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Precious stone settings

Hi everyone,
My question is " would you set a precious gem stone like am emerald or ruby in 9 carat gold setting?"
Thank you

Do you mean setting a gem in 9 kt now? Gold jewelry from UK in the late 19th century was routinely set in 9 kt gold. So, if you’re asking about rubies and emeralds that exist in that kt and are 150 years old, the answer is yes. If you plan on setting stones now, not sure you even find 9 kt.

You can still get 9kt settings, but in truth if the gems are fo good quality why would you wish to set them in anything less than 18kt? Good quality gems for me should be given the best possible setting and personally I think 18 is the best choice it wears well and is stylish, 9 tends I think to be too brassy.

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As a designer I often set precious stones in 9ct gold, UK alloy.
Some clients prefer the colour and it can be stronger if the setting is quite fine. It also keeps the costs lower for the fine/ demi-fine market.
In the US I believe the popular choice is 10ct, but would need to confirm that.

Mazarin is bang on. In the UK it’s 9 and 18 karat, and the US it’s 10 and 14 karat.
Keep in mind that there are emerald and ruby of lesser quality that would be perfectly okay to mount in 9 or 10K, but when it comes to the finer quality gemstones… they belong in finer gold.


Depenfs on the quality of the stone??

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There are no rules that govern sound mind decisions in these matters, but why put a $30K ruby in a 9 carat ring? It disrespects, and would even affect the perceived value of the gem. This is just my opinion of course. I’ve been known to be wrong. :wink:


9 carat gold is the most commonly used gold in the UK. Being British myself, I was used to wearing mostly 9 ct when in my youth, as I travelled the world and lived in different countries my knowledge allowed me to virtually demand 18ct as my minimum for setting precious stones and enjoying decorative chains. I so agree with the previous reply, why would you want to set an expensive stone in 9ct, that really is a NO/NO now. I live in Sri Lanka, where I particularly enjoy the Sapphires.

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Hi I feel that the price of Gold now has influenced this and that people choose lower grade gold because of price, a fine top quality gem deserves a top quality gold setting, and in 18 ct gold here in Australia anyway thanks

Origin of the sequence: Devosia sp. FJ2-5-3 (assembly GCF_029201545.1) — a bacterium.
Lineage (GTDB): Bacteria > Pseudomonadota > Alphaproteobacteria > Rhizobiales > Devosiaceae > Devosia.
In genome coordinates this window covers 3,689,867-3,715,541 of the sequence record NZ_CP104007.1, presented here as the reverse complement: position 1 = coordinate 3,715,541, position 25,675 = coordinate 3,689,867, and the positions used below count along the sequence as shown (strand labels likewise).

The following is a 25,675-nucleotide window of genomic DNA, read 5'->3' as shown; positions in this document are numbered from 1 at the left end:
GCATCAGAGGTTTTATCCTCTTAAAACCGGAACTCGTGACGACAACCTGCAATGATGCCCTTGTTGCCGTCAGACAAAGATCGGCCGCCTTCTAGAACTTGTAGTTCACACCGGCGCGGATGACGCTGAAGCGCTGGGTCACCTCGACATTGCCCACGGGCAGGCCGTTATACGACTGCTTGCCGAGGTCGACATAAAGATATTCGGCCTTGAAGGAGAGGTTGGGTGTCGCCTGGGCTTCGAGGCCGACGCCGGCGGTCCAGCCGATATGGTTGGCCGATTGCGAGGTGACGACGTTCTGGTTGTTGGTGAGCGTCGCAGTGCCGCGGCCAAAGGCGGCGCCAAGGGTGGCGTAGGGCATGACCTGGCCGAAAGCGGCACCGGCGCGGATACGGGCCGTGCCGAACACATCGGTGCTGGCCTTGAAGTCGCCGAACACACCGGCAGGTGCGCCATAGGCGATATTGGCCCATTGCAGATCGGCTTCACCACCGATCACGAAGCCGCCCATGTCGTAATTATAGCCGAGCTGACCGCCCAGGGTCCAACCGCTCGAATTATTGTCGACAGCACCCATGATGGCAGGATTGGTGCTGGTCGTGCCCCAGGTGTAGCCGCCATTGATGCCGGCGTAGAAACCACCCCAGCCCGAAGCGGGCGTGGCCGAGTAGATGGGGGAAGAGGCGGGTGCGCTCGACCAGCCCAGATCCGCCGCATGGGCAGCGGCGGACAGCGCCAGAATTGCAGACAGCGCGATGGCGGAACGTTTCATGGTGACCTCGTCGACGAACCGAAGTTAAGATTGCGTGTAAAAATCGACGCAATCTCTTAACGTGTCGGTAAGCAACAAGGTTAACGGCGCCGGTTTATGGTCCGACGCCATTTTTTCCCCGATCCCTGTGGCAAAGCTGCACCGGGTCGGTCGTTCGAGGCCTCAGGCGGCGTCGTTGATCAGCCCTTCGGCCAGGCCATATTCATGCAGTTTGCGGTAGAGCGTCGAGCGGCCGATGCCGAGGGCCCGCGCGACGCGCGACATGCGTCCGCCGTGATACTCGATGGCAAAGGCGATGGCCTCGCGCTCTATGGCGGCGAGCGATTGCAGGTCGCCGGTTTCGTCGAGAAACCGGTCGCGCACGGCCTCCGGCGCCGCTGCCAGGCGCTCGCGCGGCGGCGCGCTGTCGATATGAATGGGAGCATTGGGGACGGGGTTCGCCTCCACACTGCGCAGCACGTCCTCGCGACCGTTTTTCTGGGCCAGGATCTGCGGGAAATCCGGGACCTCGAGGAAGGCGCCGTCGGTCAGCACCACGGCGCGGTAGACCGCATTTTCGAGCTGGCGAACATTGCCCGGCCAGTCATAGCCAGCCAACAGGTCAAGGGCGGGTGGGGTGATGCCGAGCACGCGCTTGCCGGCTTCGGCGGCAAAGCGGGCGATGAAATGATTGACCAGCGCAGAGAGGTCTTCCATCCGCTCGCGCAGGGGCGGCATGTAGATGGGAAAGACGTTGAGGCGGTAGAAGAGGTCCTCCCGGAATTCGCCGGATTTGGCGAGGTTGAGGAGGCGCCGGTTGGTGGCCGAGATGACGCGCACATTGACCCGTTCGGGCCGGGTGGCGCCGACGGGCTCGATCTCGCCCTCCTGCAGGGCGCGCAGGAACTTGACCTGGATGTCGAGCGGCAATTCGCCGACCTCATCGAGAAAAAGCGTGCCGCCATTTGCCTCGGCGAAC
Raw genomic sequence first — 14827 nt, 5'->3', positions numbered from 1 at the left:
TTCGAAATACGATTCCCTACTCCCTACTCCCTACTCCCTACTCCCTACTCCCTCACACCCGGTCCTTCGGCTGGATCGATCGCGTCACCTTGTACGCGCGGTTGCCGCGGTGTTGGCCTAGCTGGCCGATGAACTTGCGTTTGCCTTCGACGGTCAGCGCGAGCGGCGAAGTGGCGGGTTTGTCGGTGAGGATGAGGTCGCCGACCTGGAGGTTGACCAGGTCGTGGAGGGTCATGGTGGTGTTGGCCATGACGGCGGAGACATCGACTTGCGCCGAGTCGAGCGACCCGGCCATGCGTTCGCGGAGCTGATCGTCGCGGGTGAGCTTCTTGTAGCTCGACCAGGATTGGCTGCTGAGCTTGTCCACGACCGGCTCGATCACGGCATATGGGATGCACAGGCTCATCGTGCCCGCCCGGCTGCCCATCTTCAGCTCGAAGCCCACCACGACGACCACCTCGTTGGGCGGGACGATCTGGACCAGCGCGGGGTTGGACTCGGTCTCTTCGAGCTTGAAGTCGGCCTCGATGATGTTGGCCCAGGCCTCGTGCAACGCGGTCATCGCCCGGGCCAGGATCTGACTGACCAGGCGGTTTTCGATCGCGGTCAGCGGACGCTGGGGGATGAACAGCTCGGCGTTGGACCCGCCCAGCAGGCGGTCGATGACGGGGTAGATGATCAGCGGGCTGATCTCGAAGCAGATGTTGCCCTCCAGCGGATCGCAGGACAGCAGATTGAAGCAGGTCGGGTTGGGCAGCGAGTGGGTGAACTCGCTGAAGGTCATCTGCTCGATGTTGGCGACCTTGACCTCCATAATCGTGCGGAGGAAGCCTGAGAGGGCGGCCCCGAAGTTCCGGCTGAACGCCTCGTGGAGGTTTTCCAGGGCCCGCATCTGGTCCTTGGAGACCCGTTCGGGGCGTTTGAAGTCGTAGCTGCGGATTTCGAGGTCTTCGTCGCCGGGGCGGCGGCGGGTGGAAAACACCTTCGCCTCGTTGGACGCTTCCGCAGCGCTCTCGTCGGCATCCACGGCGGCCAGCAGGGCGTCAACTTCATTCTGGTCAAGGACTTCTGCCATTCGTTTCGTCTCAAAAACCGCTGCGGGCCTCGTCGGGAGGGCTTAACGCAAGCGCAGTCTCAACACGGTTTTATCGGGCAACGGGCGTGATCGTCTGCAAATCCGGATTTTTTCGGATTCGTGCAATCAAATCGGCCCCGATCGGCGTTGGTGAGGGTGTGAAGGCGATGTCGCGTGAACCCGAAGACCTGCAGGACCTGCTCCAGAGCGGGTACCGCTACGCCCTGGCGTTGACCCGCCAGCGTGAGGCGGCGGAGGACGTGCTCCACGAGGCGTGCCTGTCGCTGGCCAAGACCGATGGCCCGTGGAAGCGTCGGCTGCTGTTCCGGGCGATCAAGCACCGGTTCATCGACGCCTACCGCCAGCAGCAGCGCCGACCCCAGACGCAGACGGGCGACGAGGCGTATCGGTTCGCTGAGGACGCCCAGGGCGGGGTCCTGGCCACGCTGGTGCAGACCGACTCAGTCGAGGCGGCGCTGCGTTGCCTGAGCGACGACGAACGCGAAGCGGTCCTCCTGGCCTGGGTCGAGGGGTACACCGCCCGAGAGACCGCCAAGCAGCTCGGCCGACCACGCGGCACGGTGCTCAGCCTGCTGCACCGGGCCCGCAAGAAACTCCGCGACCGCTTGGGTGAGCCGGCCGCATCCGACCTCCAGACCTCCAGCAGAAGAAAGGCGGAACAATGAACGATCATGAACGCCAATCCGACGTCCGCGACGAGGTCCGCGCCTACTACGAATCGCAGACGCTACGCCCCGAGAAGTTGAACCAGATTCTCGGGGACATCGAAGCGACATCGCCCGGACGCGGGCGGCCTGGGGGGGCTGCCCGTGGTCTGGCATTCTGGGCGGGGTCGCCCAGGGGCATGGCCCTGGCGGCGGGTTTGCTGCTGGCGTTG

Is K for Karat ( eg: 14K or 18K) stamped on jewellery the US gold stamp on fine jewellery? As I live in Australia we use ct stamp for carat eg: (9ct or 18ct).
Also can i please ask you about what patent meaning is on jewellery and numbers beside it?
Thank you

My question is "do you think a ruby mounted in 21ct gold would be a natural or synthetic gem stone’? What would the chances be?
Thank you

Hello please tell more about the stamps on the ( 21ct gold setting ) and its origin some countries have strange metals added to ie:- " dilute precious metals " for Religion Longevity and Culture just my theory no provenance but the markings would be interesting to see .
I did an apprenticeship as an Engraver / jewellery manufacturer in South Africa in the mid 70’s ( Apartheid times ) & had occasional dealings with African jewellers from the locations for stone setting plus engraving . The colour of the " Gold " varied but had no official stamp but the symbol was still as strong as the purity of the precious .
My claim to fame as i was the first person in South Africa to take a trades test in Engraving & the only people to access the work was the Engravers at the south African Mint .

You would need to run tests on the gemstone to determine if it’s natural or synthetic, because gold content in the setting has nothing to do with the stone. With gold, the lower the K , the less gold is contained in the item, which is why you should be mindful what setting you’re choosing. If it’s a pendant, then you can go 18k or higher, because pendants don’t receive a lot of wear and tear, but if it’s a ring, you’ll want to stay with 14k or 18k if it’s not being worn that often. Gold is a soft metal, which is why it’s mixed with other metals, so the higher the gold content in a ring, the more risk you have with it bending and losing it’s shape. With regard to the stamps, its required to mark the gold content, some countries require their stamp to appear so you know the country of origin and some jewelry houses stamp their items so you know who created the piece. Hope this helps.